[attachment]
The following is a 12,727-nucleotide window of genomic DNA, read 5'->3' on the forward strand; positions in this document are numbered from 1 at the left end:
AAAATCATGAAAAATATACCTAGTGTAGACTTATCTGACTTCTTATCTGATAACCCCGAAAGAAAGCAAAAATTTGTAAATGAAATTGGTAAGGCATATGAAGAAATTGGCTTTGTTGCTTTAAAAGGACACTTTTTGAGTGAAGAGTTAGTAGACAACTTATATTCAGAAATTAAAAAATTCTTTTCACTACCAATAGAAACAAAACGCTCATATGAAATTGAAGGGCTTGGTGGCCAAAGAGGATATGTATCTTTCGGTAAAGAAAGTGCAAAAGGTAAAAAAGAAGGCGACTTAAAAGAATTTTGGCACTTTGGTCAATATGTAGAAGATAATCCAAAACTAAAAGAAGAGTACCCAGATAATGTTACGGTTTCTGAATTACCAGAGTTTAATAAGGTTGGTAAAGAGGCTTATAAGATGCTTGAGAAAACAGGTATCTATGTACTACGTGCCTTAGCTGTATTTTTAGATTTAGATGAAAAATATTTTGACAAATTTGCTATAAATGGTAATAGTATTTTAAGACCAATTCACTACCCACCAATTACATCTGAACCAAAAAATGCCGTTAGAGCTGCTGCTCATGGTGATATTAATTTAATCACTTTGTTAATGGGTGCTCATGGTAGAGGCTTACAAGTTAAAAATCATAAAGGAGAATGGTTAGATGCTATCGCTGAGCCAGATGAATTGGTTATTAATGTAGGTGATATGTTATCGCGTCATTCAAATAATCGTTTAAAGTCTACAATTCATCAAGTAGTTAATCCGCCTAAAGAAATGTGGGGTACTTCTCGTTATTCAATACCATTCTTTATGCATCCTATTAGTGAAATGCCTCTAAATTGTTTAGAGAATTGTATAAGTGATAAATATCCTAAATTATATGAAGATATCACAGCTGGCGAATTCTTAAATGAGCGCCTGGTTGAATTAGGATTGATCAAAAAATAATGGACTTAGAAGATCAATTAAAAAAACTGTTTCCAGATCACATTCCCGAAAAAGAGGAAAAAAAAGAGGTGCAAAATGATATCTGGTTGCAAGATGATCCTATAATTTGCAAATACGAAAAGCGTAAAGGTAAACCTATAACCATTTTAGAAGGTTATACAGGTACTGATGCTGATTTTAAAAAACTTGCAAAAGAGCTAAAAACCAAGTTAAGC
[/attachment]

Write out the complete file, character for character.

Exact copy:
The following is a 12,727-nucleotide window of genomic DNA, read 5'->3' on the forward strand; positions in this document are numbered from 1 at the left end:
AAAATCATGAAAAATATACCTAGTGTAGACTTATCTGACTTCTTATCTGATAACCCCGAAAGAAAGCAAAAATTTGTAAATGAAATTGGTAAGGCATATGAAGAAATTGGCTTTGTTGCTTTAAAAGGACACTTTTTGAGTGAAGAGTTAGTAGACAACTTATATTCAGAAATTAAAAAATTCTTTTCACTACCAATAGAAACAAAACGCTCATATGAAATTGAAGGGCTTGGTGGCCAAAGAGGATATGTATCTTTCGGTAAAGAAAGTGCAAAAGGTAAAAAAGAAGGCGACTTAAAAGAATTTTGGCACTTTGGTCAATATGTAGAAGATAATCCAAAACTAAAAGAAGAGTACCCAGATAATGTTACGGTTTCTGAATTACCAGAGTTTAATAAGGTTGGTAAAGAGGCTTATAAGATGCTTGAGAAAACAGGTATCTATGTACTACGTGCCTTAGCTGTATTTTTAGATTTAGATGAAAAATATTTTGACAAATTTGCTATAAATGGTAATAGTATTTTAAGACCAATTCACTACCCACCAATTACATCTGAACCAAAAAATGCCGTTAGAGCTGCTGCTCATGGTGATATTAATTTAATCACTTTGTTAATGGGTGCTCATGGTAGAGGCTTACAAGTTAAAAATCATAAAGGAGAATGGTTAGATGCTATCGCTGAGCCAGATGAATTGGTTATTAATGTAGGTGATATGTTATCGCGTCATTCAAATAATCGTTTAAAGTCTACAATTCATCAAGTAGTTAATCCGCCTAAAGAAATGTGGGGTACTTCTCGTTATTCAATACCATTCTTTATGCATCCTATTAGTGAAATGCCTCTAAATTGTTTAGAGAATTGTATAAGTGATAAATATCCTAAATTATATGAAGATATCACAGCTGGCGAATTCTTAAATGAGCGCCTGGTTGAATTAGGATTGATCAAAAAATAATGGACTTAGAAGATCAATTAAAAAAACTGTTTCCAGATCACATTCCCGAAAAAGAGGAAAAAAAAGAGGTGCAAAATGATATCTGGTTGCAAGATGATCCTATAATTTGCAAATACGAAAAGCGTAAAGGTAAACCTATAACCATTTTAGAAGGTTATACAGGTACTGATGCTGATTTTAAAAAACTTGCAAAAGAGCTAAAAACCAAGTTAAGC